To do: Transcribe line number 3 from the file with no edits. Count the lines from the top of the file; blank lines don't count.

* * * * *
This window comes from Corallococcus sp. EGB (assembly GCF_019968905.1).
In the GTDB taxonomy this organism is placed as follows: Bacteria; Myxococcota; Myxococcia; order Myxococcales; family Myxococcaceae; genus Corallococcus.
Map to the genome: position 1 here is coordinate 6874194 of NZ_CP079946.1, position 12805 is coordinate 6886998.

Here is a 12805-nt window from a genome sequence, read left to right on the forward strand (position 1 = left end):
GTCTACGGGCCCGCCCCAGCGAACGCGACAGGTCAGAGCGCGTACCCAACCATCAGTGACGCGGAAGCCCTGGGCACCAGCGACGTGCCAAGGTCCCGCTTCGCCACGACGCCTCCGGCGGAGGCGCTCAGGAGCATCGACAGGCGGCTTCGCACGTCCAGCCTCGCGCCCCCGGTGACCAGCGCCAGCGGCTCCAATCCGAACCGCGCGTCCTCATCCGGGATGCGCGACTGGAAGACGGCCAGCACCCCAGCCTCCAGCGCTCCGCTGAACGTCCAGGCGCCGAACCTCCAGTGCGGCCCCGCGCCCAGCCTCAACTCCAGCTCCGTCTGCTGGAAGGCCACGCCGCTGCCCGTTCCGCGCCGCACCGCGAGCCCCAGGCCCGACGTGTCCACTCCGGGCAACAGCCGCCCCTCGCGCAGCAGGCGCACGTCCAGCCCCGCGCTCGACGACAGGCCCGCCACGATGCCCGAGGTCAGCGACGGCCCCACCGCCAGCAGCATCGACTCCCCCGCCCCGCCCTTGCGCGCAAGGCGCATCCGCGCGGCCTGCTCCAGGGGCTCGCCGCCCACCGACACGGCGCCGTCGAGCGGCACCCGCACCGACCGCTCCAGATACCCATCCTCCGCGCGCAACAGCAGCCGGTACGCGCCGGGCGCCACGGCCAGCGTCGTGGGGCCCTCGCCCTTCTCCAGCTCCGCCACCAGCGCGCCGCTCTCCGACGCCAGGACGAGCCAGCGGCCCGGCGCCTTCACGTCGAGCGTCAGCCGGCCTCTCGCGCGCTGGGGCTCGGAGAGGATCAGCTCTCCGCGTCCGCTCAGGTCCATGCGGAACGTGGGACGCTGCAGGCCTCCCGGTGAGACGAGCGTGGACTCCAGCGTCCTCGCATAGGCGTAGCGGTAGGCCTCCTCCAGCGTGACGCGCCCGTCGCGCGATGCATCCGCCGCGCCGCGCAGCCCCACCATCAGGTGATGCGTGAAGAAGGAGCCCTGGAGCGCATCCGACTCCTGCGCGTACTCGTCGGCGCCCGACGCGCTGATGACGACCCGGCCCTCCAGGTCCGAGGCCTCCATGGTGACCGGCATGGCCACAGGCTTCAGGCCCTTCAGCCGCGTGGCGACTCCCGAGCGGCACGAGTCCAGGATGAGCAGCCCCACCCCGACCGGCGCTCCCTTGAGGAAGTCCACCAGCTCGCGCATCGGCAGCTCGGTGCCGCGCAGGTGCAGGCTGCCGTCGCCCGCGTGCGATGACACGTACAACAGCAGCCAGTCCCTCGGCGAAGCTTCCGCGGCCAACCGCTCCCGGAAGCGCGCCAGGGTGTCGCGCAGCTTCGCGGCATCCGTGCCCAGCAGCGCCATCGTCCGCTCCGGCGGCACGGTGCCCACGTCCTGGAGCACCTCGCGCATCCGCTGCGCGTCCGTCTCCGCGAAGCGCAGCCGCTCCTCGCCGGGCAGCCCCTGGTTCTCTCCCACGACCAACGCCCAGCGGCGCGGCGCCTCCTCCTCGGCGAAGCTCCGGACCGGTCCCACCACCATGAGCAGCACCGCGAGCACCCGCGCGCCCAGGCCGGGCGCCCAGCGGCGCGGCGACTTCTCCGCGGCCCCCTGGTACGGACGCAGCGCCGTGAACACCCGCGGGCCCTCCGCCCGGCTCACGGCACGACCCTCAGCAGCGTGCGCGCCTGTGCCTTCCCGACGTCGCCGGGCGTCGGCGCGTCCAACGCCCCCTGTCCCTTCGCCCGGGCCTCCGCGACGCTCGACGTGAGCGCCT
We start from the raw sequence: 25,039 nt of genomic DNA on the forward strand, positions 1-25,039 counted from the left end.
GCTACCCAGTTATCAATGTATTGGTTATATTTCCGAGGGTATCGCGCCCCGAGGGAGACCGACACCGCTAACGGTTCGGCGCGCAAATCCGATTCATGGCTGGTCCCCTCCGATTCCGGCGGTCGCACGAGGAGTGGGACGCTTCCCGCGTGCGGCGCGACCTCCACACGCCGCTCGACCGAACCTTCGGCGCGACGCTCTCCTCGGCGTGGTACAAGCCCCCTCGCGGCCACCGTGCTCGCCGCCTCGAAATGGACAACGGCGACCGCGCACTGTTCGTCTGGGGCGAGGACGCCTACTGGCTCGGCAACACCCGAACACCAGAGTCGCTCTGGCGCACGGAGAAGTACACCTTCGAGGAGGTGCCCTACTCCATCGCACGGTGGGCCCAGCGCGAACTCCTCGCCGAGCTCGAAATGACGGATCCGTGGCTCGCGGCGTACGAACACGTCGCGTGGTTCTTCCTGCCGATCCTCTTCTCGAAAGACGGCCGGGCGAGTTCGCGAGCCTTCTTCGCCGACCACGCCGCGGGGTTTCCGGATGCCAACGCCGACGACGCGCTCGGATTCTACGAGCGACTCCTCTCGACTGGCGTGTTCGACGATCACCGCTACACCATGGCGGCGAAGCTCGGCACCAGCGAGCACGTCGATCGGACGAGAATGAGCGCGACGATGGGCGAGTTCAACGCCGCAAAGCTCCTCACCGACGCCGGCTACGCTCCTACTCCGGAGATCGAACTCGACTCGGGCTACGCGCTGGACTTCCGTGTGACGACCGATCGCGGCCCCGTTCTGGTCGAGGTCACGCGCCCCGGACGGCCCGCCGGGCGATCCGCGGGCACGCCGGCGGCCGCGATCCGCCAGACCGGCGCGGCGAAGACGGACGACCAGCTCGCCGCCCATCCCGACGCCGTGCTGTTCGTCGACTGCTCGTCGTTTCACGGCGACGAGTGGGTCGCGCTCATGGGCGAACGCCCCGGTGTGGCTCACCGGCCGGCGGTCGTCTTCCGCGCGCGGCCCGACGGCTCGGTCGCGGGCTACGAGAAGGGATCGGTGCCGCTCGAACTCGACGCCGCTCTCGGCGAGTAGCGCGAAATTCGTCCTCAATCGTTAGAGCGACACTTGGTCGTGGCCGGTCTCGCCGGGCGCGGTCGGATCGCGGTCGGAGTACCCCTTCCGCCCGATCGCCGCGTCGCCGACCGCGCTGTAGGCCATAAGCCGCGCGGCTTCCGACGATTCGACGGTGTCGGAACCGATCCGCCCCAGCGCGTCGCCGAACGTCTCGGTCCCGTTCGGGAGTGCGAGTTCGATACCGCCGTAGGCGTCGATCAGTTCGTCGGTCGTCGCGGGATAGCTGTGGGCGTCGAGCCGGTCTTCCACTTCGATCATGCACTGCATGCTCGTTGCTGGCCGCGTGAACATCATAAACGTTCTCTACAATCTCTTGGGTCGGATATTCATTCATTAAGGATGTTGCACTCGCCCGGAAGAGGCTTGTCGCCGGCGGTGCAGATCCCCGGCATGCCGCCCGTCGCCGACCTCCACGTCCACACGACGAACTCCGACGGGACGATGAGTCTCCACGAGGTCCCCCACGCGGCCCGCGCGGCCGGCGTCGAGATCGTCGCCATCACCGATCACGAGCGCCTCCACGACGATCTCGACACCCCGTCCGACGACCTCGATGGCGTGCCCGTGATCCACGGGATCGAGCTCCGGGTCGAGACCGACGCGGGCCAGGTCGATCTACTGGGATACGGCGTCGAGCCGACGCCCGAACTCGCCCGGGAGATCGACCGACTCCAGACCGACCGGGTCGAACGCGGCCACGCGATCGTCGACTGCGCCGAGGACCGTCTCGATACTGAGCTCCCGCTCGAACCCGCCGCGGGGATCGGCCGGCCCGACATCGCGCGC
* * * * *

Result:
Map to the genome: position 1 here is coordinate 6874194 of NZ_CP079946.1, position 12805 is coordinate 6886998.